Making news

Mekong Delta adapts to drought, saltwater intrusion

Provinces in the Mekong Delta are taking prompt actions to help local residents adapt to drought and saltwater intrusion during the dry season.

Every year, severe saltwater intrusion occurs in Tien Giang province’s Tan Phu Dong district, which is located at the lower section of Tien River and between the river mouths of Tieu and Dai, according to Nguyen Quoc Khanh, chairman of the district People’s Committee.

The province has allocated more than 26 billion VND (1.1 million USD) for irrigation systems to protect production and the life of local residents.

The capital is being used to dredge a total of 3,000 metres of eight canals that will be used to store fresh water, and build three new sluices that will prevent saltwater intrusion in Tan Thoi and Phu Dong communes.

It is also being used to upgrade three embankments to protect nearly 5,560 hectares of land for production, including 2,950 hectares of coconuts and more than 1,250 hectares of fruit, among others.

District authorities have urged farmers to use methods that adapt to climate change and to expand areas for vegetable cultivation in paddy fields so that water can be saved.

In areas near sea and embankments, farmers have upgraded more than 320 hectares for shrimp breeding.

In Tra Vinh province, the Centre for Fresh Water and Rural Environmental Hygiene has built works connecting tap water supply systems and has provided devices containing fresh water for residents in areas affected by drought and saltwater intrusion.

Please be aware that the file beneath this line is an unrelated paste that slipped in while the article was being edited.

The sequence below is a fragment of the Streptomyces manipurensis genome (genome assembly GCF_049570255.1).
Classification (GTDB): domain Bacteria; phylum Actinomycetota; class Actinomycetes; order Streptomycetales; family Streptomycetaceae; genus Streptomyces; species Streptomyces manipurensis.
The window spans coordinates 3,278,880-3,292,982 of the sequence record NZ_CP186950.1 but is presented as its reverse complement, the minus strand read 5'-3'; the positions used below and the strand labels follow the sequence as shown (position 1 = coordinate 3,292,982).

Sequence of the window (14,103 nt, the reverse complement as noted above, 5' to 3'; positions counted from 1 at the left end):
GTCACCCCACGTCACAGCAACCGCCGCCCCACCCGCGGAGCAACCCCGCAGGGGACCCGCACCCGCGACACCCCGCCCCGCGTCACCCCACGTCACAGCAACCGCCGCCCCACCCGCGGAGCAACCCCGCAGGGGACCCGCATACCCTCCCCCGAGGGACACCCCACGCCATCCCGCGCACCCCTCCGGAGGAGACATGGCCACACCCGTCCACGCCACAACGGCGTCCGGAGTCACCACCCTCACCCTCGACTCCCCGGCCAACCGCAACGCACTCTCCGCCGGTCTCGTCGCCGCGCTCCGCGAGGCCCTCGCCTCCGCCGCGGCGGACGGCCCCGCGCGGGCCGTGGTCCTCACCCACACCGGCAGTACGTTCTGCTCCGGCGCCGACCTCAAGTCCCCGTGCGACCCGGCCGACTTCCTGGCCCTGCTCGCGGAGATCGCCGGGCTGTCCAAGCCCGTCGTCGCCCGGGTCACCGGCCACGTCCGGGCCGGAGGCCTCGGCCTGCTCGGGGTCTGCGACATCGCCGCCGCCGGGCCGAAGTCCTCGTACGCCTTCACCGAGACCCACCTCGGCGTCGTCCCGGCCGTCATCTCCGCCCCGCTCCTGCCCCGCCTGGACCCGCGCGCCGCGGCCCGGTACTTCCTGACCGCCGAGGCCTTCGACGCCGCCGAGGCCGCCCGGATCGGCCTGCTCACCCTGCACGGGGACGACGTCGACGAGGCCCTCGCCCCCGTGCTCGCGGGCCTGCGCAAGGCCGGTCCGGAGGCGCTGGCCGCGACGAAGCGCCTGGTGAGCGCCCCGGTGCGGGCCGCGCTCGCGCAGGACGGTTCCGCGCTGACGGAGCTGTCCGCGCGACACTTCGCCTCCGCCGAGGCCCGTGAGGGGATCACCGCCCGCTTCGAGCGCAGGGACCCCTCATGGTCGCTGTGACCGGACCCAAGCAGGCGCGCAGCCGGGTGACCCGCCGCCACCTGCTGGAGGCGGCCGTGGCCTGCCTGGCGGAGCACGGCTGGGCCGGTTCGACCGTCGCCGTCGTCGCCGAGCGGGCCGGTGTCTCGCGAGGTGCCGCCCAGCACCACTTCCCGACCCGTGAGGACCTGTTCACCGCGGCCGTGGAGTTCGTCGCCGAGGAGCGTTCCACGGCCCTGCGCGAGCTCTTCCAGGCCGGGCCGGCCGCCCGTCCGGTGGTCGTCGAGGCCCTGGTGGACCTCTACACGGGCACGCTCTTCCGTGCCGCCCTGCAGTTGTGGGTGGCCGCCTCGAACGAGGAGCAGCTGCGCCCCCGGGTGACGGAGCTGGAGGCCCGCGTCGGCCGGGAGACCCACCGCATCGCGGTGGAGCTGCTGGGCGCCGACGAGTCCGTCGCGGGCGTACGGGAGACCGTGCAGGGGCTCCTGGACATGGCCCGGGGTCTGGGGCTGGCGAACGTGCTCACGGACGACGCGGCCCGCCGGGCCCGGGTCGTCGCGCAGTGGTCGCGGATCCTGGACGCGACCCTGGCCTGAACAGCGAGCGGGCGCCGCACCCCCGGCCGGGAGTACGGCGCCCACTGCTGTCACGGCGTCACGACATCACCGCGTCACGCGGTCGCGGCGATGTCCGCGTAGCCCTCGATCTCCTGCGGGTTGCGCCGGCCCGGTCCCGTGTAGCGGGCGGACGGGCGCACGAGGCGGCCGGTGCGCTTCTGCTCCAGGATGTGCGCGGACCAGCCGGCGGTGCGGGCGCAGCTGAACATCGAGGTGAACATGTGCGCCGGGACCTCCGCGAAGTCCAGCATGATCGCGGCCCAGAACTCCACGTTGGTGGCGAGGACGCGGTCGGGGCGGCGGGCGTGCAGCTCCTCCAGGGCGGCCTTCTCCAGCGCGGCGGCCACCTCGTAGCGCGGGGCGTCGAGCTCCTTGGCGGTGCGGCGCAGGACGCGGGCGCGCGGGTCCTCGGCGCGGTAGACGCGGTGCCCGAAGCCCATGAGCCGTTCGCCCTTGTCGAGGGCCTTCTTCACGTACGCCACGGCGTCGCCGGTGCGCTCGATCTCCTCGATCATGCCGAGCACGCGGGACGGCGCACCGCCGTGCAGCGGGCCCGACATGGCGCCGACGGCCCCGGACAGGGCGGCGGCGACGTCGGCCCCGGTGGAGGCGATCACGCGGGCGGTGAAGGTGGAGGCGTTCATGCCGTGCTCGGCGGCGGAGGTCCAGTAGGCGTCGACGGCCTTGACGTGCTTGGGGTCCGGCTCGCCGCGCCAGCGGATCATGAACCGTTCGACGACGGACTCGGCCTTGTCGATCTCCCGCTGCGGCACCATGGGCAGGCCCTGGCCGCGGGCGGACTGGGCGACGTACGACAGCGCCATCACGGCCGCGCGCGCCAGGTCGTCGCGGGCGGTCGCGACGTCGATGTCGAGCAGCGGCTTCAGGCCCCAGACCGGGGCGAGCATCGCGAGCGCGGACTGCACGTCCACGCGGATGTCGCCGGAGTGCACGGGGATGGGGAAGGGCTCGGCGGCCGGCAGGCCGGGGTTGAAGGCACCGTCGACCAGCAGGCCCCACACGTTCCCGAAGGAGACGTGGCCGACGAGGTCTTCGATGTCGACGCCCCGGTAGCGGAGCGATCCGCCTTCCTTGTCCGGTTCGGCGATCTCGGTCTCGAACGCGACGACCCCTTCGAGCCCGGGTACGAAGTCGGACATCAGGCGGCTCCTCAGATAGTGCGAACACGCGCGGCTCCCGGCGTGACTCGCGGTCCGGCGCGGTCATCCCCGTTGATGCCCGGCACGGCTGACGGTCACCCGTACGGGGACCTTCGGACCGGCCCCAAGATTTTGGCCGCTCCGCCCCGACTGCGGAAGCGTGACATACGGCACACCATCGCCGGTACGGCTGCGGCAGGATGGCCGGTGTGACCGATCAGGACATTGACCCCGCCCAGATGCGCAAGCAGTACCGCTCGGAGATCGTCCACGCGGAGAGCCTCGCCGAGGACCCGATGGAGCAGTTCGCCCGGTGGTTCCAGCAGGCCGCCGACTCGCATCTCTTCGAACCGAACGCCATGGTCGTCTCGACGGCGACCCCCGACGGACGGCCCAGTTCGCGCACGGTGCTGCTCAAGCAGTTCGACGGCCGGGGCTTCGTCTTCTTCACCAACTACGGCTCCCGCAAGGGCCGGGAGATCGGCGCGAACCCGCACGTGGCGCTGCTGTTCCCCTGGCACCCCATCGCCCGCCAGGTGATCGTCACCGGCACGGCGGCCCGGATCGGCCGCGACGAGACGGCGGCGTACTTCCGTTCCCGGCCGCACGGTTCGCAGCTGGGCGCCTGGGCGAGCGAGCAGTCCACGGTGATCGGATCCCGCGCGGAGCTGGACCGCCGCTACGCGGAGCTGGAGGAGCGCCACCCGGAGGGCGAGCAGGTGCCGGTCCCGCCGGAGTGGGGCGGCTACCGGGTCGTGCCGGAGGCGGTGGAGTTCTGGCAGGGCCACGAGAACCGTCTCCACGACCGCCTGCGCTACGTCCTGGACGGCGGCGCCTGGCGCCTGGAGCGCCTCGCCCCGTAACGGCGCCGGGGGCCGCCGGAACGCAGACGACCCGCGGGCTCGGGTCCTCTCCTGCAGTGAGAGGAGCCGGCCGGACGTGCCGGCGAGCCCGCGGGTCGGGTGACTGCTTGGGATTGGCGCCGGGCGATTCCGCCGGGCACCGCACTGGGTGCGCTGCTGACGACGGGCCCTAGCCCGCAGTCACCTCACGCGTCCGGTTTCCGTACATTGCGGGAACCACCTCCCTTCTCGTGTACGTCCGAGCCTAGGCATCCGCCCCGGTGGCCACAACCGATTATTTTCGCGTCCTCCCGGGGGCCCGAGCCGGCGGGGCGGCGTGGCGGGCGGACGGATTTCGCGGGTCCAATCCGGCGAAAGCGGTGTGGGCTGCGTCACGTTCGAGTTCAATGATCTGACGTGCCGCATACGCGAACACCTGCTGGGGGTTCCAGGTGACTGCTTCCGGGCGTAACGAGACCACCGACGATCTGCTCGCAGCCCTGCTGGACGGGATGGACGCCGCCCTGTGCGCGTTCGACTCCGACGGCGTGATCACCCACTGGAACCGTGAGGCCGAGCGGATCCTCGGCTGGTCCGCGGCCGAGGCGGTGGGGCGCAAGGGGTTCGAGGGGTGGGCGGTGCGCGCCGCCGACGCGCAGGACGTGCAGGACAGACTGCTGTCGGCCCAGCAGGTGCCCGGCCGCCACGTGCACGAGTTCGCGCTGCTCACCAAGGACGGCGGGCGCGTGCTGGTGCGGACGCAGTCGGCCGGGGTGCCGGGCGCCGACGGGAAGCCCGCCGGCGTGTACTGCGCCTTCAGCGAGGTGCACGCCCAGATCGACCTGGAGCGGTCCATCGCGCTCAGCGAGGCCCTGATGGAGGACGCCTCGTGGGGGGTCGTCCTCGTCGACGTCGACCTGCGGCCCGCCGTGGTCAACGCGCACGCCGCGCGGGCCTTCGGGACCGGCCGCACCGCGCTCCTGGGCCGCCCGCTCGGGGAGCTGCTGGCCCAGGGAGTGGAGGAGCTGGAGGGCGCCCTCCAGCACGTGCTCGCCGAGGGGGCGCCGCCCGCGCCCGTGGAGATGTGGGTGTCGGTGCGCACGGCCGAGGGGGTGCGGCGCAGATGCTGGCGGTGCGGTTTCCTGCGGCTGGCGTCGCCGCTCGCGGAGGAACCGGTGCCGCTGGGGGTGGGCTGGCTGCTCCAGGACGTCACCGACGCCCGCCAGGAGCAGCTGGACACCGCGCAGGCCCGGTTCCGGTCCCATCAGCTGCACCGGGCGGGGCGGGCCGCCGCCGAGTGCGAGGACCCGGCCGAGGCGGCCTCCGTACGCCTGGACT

Bui Van Mung, the centre’s director, said that more than 4,600 households lacked fresh water, most of them in remote areas in Chau Thanh, Cau Ke, and Cang Long districts.

The areas affected by saline intrusion do not have enough tap water supply stations or systems. Saltwater intrusion has increased since February, while all main sluices in the province have been closed to store fresh water and prevent saline intrusion.

Local resident Thach Sa Ri of Da Loc commune in Chau Thanh district has been using drilled well water, but "the well has gone dry because of the lack of rain".

Mung said that the province has allocated nearly 12 billion VND to expand fresh water supply systems for areas affected by drought and saltwater intrusion.

The system will provide tap water to nearly 4,000 households in the districts of Cang Long and Chau Thanh by the second quarter of the year.

For households in areas where the system’s pipeline cannot access, the centre will provide devices to contain water.

Ben Tre province has 4,962 households that lack devices to store fresh water. Its authorities have suggested that the Vietnam Fatherland Front Central Committee provide drinking water jugs for the poor.

Vinh Long province has an irrigation system with more than 5,000 canals and others, more than 400 embankments and more than 6,000 sluices to ensure water for agricultural production.

The province needs 200 billion VND to dredge the La Ghi-Tra Con Canal in Tra On district to serve 30,000 hectares and another 250 billion VND for the Cai Ca- May Tuc irrigation system in Vung Liem district to serve 45,000 hectares. It has petitioned the Government for the assistance.

According to the Ministry of Agriculture and Rural Development, saltwater intrusion is forecast to increase from March 7 to 15 due to high tides and be at the highest level since the beginning of the dry season./